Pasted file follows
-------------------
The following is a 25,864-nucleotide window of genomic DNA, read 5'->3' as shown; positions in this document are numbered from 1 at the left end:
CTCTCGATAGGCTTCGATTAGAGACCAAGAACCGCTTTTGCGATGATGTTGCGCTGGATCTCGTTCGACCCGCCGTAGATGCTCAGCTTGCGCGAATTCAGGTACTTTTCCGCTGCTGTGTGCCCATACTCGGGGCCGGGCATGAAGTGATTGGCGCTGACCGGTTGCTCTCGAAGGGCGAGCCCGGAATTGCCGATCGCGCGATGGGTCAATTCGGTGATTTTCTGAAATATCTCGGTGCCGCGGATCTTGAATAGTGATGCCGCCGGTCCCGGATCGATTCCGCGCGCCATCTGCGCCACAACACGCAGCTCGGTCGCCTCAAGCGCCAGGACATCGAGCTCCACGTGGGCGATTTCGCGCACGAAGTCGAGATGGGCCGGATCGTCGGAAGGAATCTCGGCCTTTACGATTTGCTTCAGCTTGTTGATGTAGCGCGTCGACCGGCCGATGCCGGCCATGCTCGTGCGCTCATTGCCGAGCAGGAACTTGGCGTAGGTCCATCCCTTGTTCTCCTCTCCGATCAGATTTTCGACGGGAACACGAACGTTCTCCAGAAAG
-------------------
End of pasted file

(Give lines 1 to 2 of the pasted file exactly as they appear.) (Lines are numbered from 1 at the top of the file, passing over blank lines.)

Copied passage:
The following is a 25,864-nucleotide window of genomic DNA, read 5'->3' as shown; positions in this document are numbered from 1 at the left end:
CTCTCGATAGGCTTCGATTAGAGACCAAGAACCGCTTTTGCGATGATGTTGCGCTGGATCTCGTTCGACCCGCCGTAGATGCTCAGCTTGCGCGAATTCAGGTACTTTTCCGCTGCTGTGTGCCCATACTCGGGGCCGGGCATGAAGTGATTGGCGCTGACCGGTTGCTCTCGAAGGGCGAGCCCGGAATTGCCGATCGCGCGATGGGTCAATTCGGTGATTTTCTGAAATATCTCGGTGCCGCGGATCTTGAATAGTGATGCCGCCGGTCCCGGATCGATTCCGCGCGCCATCTGCGCCACAACACGCAGCTCGGTCGCCTCAAGCGCCAGGACATCGAGCTCCACGTGGGCGATTTCGCGCACGAAGTCGAGATGGGCCGGATCGTCGGAAGGAATCTCGGCCTTTACGATTTGCTTCAGCTTGTTGATGTAGCGCGTCGACCGGCCGATGCCGGCCATGCTCGTGCGCTCATTGCCGAGCAGGAACTTGGCGTAGGTCCATCCCTTGTTCTCCTCTCCGATCAGATTTTCGACGGGAACACGAACGTTCTCCAGAAAG